Institute for War and Peace Reporting | Giving Voice, Driving Change
For Zainab Ahmed, it was a rare chance to step into the spotlight.
“This is the first time I have stood on stage as a journalist,” she said in front of 1200 guests who had come to the Schauspielhaus in Hamburg on May 9 for the Henri-Nannen prize award ceremony, the most prestigious journalism award in Germany. “Iraqi journalism has almost become a secret profession. Usually, we Iraqi reporters avoid publicity because too much publicity can cost you your life.”
Ahmed was chosen to receive the Press Freedom award category on behalf of the Institute for War and Peace Reporting’s Iraqi journalists.
In a country that has been named repeatedly the most dangerous place for journalists in the world, Ahmed, trained by IWPR in Sulaimaniyah in northern Iraq, was selected to represent the organisation because of her steadfastness and commitment to press freedom.
She has worked throughout the conflict, even during the peak of the sectarian violence and the attacks and intimidation campaigns against Iraqi journalists and media workers.
Regarded as the German equivalent of the Pulitzer Prize, the Henri Nannen awards are the highest national honour for print journalism.
Each year, Europe's biggest magazine publisher Gruner and Jahr and its German weekly news magazine Stern pay tribute to high-quality journalism in German speaking magazines and newspapers. The Press Freedom award is given to an individual for outstanding commitment to the values of a free press.
Twelve hundred high-ranking guests from the world of politics, culture, economy and the media, including high profile international journalists, attended the prestigious award night, among them German chancellor Angela Merkel who personally congratulated Zainab.
The panel of judges consisted of the editors-in-chief of the most influential German print media (including Spiegel, Focus, Die Zeit, Frankfurter Allgemeine Zeitung and Sueddeutsche Zeitung) as well as Elisabeth Biondi, Visuals Editor of the New Yorker and the internationally acclaimed photographers Martin Schoeller (New York) and Thomas Hoepker (New York).
Previous recipients of the Press Freedom award include the Turkish journalist Hrant Dink, assassinated in January 2007, and the internationally acclaimed Russian newspaper Nowaja Gaseta, which has been persistently and courageously fighting for an independent press and the freedom of speech in Russia.
Ahmed`s stories and those of the other IWPR-trained Iraqi journalists have become a valuable source for foreign media outlets, international organisations and policy-makers after the number of foreign journalists in Iraq declined due to the severe security risks. Thus the award not only honours Ahmed´s personal commitment but also that of her reporter colleagues and the entire IWPR Iraq team.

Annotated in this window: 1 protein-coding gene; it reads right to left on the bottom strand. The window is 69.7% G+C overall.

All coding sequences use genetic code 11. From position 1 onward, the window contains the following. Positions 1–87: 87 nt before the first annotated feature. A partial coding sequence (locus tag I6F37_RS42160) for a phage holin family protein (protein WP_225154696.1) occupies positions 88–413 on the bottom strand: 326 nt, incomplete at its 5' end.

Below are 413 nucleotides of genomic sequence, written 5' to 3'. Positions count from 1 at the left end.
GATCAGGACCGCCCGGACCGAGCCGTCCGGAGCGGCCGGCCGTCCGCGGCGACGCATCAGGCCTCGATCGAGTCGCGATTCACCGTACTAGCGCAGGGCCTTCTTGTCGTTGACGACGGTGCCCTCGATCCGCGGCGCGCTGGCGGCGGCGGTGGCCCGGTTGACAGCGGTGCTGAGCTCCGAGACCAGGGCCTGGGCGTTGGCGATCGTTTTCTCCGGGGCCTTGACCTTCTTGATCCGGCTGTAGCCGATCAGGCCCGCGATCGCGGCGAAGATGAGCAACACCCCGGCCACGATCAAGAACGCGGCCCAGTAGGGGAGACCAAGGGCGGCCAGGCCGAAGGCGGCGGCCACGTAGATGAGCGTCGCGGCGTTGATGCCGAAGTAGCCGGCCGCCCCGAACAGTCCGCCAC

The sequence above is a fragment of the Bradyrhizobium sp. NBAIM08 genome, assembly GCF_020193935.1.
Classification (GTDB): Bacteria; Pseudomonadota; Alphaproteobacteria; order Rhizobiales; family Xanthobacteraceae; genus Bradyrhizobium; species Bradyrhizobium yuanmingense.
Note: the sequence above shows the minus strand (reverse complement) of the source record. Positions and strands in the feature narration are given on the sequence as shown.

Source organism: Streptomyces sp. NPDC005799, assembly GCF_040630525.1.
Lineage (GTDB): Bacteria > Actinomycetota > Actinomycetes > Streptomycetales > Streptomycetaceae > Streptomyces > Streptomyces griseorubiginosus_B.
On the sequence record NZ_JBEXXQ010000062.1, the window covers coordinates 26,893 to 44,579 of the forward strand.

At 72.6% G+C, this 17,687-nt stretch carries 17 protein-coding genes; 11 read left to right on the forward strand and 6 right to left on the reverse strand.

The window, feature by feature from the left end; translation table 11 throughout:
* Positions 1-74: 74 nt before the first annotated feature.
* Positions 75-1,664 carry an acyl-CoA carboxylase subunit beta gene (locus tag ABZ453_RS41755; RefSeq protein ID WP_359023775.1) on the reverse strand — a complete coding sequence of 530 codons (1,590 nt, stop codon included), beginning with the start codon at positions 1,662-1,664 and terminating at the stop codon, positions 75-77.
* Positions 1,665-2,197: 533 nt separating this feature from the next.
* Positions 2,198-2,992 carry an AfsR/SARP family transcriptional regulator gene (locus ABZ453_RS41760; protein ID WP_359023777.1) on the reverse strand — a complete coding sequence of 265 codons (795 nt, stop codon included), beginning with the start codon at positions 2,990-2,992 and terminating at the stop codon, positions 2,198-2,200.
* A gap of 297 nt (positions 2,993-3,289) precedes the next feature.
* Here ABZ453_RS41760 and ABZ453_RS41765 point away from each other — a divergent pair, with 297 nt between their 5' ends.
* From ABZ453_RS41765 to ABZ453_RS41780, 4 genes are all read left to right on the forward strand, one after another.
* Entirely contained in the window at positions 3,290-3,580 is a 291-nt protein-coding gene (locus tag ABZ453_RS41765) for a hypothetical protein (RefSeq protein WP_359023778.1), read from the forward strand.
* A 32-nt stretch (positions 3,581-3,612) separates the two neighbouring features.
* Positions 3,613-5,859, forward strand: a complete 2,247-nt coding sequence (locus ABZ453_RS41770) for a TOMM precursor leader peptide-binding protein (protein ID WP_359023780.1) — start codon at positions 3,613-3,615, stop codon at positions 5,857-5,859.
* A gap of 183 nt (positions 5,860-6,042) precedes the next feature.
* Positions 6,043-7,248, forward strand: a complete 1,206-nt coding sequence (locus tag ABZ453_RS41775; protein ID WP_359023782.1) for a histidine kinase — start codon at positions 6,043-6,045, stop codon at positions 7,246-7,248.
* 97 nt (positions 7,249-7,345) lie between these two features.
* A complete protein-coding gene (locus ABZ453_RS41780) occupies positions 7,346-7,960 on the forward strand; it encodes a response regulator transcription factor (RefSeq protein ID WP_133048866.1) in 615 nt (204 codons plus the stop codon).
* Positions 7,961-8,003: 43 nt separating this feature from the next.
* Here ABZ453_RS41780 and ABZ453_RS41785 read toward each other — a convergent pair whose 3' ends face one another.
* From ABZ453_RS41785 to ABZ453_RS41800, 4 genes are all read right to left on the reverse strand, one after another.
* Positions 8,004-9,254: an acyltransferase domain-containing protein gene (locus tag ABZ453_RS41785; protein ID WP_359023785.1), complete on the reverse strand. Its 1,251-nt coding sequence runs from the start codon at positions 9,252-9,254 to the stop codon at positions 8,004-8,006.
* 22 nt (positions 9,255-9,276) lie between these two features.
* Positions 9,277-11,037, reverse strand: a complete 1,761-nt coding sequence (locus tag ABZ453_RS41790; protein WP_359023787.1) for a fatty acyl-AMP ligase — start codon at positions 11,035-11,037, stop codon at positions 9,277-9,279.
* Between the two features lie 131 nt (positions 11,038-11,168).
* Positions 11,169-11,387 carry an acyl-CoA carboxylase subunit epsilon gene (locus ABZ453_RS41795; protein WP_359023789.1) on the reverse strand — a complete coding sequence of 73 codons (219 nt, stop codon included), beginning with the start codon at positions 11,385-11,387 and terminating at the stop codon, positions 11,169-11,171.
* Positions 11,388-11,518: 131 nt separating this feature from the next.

“Of course I thought many times about leaving the country, as so many others,” said Ahmed in her acceptance speech in which she also paid tribute to her late colleague Sahar al-Haideri who was killed in June 2007 by gunmen in Mosul.
Ahmed, like her colleagues, was always aware of the risks the work involved. “But I decided to stay because I want to tell people what is going on in Iraq,” she said.
Working with IWPR and attending its training sessions had helped her “discover a completely new world – the world of journalism and the opportunity to reach an international audience with my voice”.
The award ceremony was the glamorous finale of a week-long trip that brought eight Iraqi journalists, four of them trained by IWPR, to Germany in May. Invited by the German foreign ministry and the German embassy in Baghdad, the journalists visited Berlin and Hamburg to get familiar with the German parliamentary and federal system. The tightly-packed agenda included meetings with members of parliament, journalists, political analysts, archeologists and policy-makers.
In Hamburg, the journalists spent time at the editorial offices of Stern, which has cooperated with IWPR-trained journalists on several occasions. At the renowned Henri-Nannen School of Journalism in Hamburg, the Iraqi reporters met young German journalists for a discussion on journalism ethics and the future of the media.
For the German students, the visit was a rare opportunity to meet Iraqis face-to-face and get a first-hand insight into the most recent developments in Baghdad.
“How can you cope with the fear and just keep on reporting?” one of the German journalism students wanted to know.
“We don´t have a choice,” replied on of the Iraqi reporters. “Of course we are scared. But you just go out and do your work. And every morning you hope that you will come back safely in the evening.”
Susanne Fischer managed IWPR’s Iraq programme over the last three years. She accompanied the Iraqi journalists in Germany and is now managing the IWPR Syria programme.
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